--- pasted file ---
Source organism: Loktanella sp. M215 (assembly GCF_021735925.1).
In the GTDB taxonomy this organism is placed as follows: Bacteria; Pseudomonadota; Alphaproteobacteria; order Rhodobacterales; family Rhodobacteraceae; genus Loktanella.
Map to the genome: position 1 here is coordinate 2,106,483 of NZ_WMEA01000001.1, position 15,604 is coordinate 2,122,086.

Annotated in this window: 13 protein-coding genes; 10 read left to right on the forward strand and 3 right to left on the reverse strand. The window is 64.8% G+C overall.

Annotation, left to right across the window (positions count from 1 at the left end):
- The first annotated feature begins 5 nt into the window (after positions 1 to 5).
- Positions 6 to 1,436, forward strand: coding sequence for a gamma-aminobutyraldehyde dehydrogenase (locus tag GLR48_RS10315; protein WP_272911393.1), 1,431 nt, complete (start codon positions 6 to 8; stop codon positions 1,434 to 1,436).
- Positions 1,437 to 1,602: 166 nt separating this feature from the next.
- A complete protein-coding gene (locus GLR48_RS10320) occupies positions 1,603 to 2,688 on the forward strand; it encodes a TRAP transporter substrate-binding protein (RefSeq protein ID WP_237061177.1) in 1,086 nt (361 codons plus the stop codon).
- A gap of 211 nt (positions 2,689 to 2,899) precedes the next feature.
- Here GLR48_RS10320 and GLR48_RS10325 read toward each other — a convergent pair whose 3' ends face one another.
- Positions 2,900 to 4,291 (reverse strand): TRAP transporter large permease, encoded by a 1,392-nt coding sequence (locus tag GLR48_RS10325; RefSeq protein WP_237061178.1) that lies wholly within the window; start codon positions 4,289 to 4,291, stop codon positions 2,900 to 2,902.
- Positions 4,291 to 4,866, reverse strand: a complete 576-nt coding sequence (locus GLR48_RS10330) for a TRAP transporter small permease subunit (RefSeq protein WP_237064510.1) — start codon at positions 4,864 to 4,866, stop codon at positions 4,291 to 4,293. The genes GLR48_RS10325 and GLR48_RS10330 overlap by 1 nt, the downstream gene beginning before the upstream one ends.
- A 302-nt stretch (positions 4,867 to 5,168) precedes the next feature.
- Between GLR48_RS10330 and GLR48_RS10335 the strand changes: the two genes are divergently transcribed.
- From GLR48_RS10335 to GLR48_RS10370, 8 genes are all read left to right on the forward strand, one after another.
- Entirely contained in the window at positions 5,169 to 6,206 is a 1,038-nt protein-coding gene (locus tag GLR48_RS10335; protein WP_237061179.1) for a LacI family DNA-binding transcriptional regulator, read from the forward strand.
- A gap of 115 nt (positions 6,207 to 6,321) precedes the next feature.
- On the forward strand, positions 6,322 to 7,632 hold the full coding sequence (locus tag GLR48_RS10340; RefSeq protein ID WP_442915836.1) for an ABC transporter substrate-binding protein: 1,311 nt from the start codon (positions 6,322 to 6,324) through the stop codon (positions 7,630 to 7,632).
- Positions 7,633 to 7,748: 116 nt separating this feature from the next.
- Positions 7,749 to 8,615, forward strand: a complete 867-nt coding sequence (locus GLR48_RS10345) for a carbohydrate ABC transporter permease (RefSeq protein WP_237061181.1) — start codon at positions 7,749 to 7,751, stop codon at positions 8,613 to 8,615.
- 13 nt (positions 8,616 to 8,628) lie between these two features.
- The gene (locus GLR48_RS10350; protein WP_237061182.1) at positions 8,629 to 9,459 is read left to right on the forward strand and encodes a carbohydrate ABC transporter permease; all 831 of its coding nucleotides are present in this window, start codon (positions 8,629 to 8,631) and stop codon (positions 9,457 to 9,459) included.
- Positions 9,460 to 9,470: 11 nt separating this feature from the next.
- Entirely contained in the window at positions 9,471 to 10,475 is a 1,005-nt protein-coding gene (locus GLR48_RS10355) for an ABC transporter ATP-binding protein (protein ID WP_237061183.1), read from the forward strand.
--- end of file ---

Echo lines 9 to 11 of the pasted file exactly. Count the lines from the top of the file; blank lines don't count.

- A complete protein-coding gene (locus GLR48_RS10320) occupies positions 1,603 to 2,688 on the forward strand; it encodes a TRAP transporter substrate-binding protein (RefSeq protein ID WP_237061177.1) in 1,086 nt (361 codons plus the stop codon).
- A gap of 211 nt (positions 2,689 to 2,899) precedes the next feature.
- Here GLR48_RS10320 and GLR48_RS10325 read toward each other — a convergent pair whose 3' ends face one another.